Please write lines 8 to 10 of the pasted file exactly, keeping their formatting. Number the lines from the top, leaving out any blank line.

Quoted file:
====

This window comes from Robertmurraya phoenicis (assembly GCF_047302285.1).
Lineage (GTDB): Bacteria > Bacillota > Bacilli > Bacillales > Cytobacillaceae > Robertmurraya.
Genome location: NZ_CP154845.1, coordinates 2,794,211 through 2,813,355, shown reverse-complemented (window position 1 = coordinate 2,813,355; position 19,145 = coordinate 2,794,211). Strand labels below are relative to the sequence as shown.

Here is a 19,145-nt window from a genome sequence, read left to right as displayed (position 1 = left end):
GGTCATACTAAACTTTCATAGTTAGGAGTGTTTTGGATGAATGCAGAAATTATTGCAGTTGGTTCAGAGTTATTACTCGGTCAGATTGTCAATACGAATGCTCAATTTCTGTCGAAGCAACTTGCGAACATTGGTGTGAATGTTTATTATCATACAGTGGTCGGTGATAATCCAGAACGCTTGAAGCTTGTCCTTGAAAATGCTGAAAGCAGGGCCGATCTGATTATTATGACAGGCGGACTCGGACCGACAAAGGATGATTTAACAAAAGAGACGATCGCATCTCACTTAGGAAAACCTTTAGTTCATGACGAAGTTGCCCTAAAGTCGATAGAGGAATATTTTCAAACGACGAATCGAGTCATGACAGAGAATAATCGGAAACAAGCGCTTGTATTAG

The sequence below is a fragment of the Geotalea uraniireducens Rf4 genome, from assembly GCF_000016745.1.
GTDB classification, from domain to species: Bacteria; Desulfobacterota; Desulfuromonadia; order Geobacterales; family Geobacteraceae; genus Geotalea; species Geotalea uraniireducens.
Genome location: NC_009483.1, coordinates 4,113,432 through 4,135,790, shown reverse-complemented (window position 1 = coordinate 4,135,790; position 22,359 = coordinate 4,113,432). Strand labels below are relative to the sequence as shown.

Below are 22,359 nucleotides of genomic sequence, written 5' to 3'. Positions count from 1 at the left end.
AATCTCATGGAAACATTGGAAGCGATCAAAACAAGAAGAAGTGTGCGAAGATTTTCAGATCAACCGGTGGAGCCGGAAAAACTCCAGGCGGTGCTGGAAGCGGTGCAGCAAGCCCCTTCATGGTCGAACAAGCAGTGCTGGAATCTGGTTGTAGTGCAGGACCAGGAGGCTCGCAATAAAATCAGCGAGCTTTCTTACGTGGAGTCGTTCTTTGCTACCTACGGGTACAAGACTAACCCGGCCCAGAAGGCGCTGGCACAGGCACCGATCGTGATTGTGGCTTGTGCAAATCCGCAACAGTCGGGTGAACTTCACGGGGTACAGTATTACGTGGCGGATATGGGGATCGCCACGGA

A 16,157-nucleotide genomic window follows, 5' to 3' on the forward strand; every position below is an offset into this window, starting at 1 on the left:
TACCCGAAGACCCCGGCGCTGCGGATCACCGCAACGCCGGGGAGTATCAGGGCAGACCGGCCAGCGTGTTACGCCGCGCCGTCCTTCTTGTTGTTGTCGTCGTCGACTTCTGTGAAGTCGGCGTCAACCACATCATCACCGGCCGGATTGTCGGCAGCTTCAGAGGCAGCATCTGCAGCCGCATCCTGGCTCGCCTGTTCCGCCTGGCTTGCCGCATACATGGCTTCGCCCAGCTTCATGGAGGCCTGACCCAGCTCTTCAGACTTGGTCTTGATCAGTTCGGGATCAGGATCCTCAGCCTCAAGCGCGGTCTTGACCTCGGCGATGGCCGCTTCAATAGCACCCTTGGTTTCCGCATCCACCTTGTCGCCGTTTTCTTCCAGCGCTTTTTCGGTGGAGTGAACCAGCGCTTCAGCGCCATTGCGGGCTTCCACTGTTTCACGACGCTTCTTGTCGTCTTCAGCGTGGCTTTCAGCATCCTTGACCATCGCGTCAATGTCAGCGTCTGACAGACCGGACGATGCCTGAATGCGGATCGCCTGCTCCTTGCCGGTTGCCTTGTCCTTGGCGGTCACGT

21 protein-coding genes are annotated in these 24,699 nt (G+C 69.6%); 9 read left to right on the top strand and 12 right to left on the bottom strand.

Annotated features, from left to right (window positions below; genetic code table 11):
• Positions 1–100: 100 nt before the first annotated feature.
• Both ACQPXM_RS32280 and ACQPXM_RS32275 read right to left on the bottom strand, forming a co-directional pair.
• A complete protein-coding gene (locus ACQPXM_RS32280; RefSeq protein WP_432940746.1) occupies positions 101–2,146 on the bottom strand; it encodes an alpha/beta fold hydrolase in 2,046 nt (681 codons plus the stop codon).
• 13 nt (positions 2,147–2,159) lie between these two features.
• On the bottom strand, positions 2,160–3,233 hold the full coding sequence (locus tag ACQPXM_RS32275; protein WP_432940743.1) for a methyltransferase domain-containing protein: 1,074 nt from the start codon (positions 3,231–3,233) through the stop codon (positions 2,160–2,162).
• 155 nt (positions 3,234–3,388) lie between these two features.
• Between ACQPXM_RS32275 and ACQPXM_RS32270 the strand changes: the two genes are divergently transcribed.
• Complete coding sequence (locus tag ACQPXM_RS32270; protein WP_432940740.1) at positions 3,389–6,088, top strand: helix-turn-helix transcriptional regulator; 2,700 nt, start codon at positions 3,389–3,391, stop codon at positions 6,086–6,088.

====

Genome location: NC_009483.1, coordinates 4,113,432 through 4,135,790, shown reverse-complemented (window position 1 = coordinate 4,135,790; position 22,359 = coordinate 4,113,432). Strand labels below are relative to the sequence as shown.

Below are 22,359 nucleotides of genomic sequence, written 5' to 3'. Positions count from 1 at the left end.
AATCTCATGGAAACATTGGAAGCGATCAAAACAAGAAGAAGTGTGCGAAGATTTTCAGATCAACCGGTGGAGCCGGAAAAACTCCAGGCGGTGCTGGAAGCGGTGCAGCAAGCCCCTTCATGGTCGAACAAGCAGTGCTGGAATCTGGTTGTAGTGCAGGACCAGGAGGCTCGCAATAAAATCAGCGAGCTTTCTTACGTGGAGTCGTTCTTTGCTACCTACGGGTACAAGACTAACCCGGCCCAGAAGGCGCTGGCACAGGCACCGATCGTGATTGTGGCTTGTGCAAATCCGCAACAGTCGGGTGAACTTCACGGGGTACAGTATTACGTGGCGGATATGGGGATCGCCACGGA